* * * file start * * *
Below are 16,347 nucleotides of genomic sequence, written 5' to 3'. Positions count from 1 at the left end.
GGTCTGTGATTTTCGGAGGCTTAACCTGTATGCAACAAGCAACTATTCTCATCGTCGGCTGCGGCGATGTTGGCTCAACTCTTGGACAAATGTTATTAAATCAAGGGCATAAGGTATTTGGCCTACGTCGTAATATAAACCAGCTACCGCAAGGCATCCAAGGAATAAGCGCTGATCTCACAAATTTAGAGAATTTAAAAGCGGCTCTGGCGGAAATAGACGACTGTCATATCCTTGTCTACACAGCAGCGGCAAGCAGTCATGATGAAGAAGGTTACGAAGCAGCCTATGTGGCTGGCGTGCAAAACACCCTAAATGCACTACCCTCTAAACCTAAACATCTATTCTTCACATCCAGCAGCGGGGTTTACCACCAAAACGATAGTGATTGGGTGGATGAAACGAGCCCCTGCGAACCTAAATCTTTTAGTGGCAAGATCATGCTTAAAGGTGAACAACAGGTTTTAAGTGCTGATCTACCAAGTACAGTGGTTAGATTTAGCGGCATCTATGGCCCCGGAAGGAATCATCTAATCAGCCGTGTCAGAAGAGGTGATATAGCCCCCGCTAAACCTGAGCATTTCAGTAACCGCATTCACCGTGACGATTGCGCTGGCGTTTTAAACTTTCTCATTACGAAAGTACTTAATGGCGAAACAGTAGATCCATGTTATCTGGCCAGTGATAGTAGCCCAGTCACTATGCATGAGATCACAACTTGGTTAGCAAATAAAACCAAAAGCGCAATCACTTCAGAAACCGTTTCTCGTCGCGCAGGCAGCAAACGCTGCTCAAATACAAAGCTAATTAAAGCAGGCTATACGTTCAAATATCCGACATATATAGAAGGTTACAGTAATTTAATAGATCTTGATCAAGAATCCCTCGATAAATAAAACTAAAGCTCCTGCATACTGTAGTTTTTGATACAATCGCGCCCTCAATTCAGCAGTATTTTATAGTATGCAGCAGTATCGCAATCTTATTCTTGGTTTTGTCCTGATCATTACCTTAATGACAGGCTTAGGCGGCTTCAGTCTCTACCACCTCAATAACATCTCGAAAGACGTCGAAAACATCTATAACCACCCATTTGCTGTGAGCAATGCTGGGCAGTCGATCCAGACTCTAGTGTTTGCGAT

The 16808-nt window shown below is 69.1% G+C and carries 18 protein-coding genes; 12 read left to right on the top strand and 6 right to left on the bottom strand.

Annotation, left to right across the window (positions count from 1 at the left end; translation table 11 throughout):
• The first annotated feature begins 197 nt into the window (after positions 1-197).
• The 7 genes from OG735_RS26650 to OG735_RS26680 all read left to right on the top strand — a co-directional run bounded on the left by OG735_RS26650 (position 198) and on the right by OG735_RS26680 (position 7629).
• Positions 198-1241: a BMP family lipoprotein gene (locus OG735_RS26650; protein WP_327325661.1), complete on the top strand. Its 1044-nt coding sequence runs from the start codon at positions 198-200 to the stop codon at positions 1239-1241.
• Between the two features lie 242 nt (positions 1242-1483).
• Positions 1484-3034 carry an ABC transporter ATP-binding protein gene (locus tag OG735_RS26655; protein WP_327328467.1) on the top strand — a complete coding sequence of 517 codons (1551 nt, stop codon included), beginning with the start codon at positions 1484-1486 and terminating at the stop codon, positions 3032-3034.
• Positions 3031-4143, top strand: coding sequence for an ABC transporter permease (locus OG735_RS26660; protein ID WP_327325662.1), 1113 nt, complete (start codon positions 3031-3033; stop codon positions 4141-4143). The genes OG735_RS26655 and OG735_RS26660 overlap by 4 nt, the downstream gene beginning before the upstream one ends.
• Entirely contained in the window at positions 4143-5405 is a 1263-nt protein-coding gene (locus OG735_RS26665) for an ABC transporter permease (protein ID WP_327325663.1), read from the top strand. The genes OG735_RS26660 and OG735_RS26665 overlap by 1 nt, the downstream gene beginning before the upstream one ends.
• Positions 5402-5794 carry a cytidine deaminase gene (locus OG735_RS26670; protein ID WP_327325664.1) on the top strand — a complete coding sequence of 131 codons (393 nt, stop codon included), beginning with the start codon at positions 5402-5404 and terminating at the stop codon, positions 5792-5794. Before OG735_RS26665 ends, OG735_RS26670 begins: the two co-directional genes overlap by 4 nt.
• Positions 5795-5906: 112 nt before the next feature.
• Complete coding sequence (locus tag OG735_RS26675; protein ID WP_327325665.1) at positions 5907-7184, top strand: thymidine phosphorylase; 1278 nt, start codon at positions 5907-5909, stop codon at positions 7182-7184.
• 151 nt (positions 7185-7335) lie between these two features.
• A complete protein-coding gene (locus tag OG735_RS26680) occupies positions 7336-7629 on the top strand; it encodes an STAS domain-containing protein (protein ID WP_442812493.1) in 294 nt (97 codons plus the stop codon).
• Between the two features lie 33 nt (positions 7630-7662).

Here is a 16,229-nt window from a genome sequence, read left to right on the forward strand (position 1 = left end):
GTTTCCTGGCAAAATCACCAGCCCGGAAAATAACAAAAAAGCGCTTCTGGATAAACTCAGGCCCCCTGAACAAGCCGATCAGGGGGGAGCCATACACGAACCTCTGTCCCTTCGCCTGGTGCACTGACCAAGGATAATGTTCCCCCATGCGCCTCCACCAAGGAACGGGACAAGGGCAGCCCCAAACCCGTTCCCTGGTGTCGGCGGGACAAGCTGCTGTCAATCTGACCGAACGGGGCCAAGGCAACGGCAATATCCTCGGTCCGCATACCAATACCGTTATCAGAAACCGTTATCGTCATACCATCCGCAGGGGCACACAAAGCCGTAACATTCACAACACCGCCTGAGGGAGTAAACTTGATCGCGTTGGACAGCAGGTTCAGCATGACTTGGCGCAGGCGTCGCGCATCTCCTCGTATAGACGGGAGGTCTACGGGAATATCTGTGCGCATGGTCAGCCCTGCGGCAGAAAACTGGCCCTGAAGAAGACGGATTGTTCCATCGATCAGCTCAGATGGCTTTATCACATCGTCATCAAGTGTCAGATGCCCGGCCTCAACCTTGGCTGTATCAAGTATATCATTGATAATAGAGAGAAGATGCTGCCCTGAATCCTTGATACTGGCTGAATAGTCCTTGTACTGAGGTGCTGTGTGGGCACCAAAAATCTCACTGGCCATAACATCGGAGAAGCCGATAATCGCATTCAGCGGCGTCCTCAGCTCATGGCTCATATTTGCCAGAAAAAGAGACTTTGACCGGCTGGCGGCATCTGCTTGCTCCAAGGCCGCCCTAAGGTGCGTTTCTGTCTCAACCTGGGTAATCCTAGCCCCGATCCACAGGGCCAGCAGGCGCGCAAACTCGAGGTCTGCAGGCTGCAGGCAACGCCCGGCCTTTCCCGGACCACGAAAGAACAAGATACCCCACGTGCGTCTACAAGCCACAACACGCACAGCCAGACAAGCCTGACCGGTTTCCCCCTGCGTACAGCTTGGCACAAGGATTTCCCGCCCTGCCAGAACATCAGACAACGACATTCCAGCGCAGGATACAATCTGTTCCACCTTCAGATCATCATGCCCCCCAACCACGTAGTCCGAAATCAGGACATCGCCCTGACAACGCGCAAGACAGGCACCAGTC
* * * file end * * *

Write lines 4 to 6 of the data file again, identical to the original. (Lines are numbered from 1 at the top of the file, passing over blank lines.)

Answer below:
Annotation, left to right across the window (positions count from 1 at the left end; translation table 11 throughout):
• The first annotated feature begins 197 nt into the window (after positions 1-197).
• The 7 genes from OG735_RS26650 to OG735_RS26680 all read left to right on the top strand — a co-directional run bounded on the left by OG735_RS26650 (position 198) and on the right by OG735_RS26680 (position 7629).